Friday, February 18, 2011

☞ READ: When NYC Gave Away Brownstones


There have been a few questions in the past on how the City of New York basically gave away Harlem brownstone shells a few decades back and why many of them have not been restored until recently.  We just received a tip on an article from Dwell magazine that provides a little insight on the back story: LINK.  The above photos shows a beautiful Queen Anne brownstone with a restored contemporary interior on 118th Street which the owner received from a lottery of 150 city-owned Harlem townhouse two decades ago.  There was a crack epidemic at the time, and the neighborhood had a declining population where almost half of property owners would stop paying taxes to flee.  Architect Bill Ryall paid $42K for the brownstone since the city ended up owning most of abandoned homes and started selling them at low pricse to promote the return of residents along with the goal of neighborhood renewal.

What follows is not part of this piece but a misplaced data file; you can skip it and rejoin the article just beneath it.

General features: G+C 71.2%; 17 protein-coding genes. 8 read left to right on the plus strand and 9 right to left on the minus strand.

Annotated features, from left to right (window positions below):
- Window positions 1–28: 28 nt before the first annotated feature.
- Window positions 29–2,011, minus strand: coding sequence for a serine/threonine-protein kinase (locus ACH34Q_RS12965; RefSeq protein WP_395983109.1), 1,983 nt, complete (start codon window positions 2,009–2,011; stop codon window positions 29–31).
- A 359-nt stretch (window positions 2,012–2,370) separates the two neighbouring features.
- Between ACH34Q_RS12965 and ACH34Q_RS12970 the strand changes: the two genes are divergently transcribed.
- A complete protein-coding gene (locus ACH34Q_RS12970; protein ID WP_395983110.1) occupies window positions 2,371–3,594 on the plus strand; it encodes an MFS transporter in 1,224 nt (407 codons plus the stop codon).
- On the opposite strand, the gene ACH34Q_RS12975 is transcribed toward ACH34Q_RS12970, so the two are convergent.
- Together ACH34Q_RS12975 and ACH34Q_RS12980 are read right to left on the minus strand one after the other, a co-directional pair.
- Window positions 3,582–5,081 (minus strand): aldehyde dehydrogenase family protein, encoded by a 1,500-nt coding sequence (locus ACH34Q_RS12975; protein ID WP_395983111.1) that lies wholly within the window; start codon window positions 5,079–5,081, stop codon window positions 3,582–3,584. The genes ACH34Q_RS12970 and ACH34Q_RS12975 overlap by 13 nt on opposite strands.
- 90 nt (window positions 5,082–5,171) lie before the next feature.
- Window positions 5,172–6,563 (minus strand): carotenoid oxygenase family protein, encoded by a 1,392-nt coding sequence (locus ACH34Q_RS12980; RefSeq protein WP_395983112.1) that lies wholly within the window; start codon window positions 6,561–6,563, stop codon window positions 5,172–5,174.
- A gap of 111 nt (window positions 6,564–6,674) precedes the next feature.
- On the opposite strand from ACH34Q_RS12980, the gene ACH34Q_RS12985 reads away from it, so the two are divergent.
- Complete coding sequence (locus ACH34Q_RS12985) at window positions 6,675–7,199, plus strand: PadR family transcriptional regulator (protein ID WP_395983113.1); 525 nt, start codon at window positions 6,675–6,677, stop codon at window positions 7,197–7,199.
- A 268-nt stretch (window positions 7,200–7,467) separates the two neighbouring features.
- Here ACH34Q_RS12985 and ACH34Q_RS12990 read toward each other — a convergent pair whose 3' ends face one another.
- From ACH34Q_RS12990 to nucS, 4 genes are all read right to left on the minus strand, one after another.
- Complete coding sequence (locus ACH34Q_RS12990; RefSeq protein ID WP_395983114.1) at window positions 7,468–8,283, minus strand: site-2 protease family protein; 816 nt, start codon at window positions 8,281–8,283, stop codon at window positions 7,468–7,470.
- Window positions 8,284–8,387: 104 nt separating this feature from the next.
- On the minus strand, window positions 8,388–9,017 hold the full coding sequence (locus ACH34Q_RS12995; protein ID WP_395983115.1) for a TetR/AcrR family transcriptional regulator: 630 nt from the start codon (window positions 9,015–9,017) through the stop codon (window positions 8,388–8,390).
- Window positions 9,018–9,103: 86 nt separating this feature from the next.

Mr. Ryall checked on all those homes years later to find out that the worst had happened to the majority of them.  Only 10 of the original 150 were ever restored since the city told folks that it would take about $30K to renovate the homes. In reality, the number ended up being more like $300K.  The majority of homes had been bought out by locals who spent their life savings just for the down payment and discovered that they needed 10 times the original amount of money estimated to get the shells restored.  At the end, it seems that a program that had the goal of home ownership ended up with the opposite result. So for those who are wondering why many of the brownstones uptown are in such bad shape, here's part of the answer.

1 comment:

  1. I know two success stories of locals who bought brownstones way back for almost nothing, one spent a lot renovating and is now a multi apartment landlord, the other spent only tens of thousands patching the immediate problems, and it is still a legal sro, but a large home for a single family. But in both cases it was a huge commitment that worked out well for the owners and neighborhood.

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